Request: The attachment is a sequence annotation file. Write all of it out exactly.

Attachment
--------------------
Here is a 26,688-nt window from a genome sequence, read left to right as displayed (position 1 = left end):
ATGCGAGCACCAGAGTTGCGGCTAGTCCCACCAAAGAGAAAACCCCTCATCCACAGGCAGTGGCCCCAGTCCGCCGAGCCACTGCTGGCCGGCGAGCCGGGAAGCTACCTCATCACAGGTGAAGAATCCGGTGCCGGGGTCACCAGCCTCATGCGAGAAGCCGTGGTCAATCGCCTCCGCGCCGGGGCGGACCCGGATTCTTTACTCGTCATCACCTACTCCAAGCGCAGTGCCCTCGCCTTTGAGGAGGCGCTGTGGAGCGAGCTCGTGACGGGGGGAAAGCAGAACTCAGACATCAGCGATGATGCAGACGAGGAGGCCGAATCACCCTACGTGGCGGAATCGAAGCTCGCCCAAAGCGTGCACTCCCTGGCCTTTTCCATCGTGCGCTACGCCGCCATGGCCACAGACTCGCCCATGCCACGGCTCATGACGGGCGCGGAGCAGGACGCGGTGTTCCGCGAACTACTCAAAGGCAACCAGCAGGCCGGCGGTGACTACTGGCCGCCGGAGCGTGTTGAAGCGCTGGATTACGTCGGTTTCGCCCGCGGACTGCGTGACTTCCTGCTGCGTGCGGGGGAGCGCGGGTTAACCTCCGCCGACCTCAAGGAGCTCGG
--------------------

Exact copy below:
Here is a 26,688-nt window from a genome sequence, read left to right as displayed (position 1 = left end):
ATGCGAGCACCAGAGTTGCGGCTAGTCCCACCAAAGAGAAAACCCCTCATCCACAGGCAGTGGCCCCAGTCCGCCGAGCCACTGCTGGCCGGCGAGCCGGGAAGCTACCTCATCACAGGTGAAGAATCCGGTGCCGGGGTCACCAGCCTCATGCGAGAAGCCGTGGTCAATCGCCTCCGCGCCGGGGCGGACCCGGATTCTTTACTCGTCATCACCTACTCCAAGCGCAGTGCCCTCGCCTTTGAGGAGGCGCTGTGGAGCGAGCTCGTGACGGGGGGAAAGCAGAACTCAGACATCAGCGATGATGCAGACGAGGAGGCCGAATCACCCTACGTGGCGGAATCGAAGCTCGCCCAAAGCGTGCACTCCCTGGCCTTTTCCATCGTGCGCTACGCCGCCATGGCCACAGACTCGCCCATGCCACGGCTCATGACGGGCGCGGAGCAGGACGCGGTGTTCCGCGAACTACTCAAAGGCAACCAGCAGGCCGGCGGTGACTACTGGCCGCCGGAGCGTGTTGAAGCGCTGGATTACGTCGGTTTCGCCCGCGGACTGCGTGACTTCCTGCTGCGTGCGGGGGAGCGCGGGTTAACCTCCGCCGACCTCAAGGAGCTCGG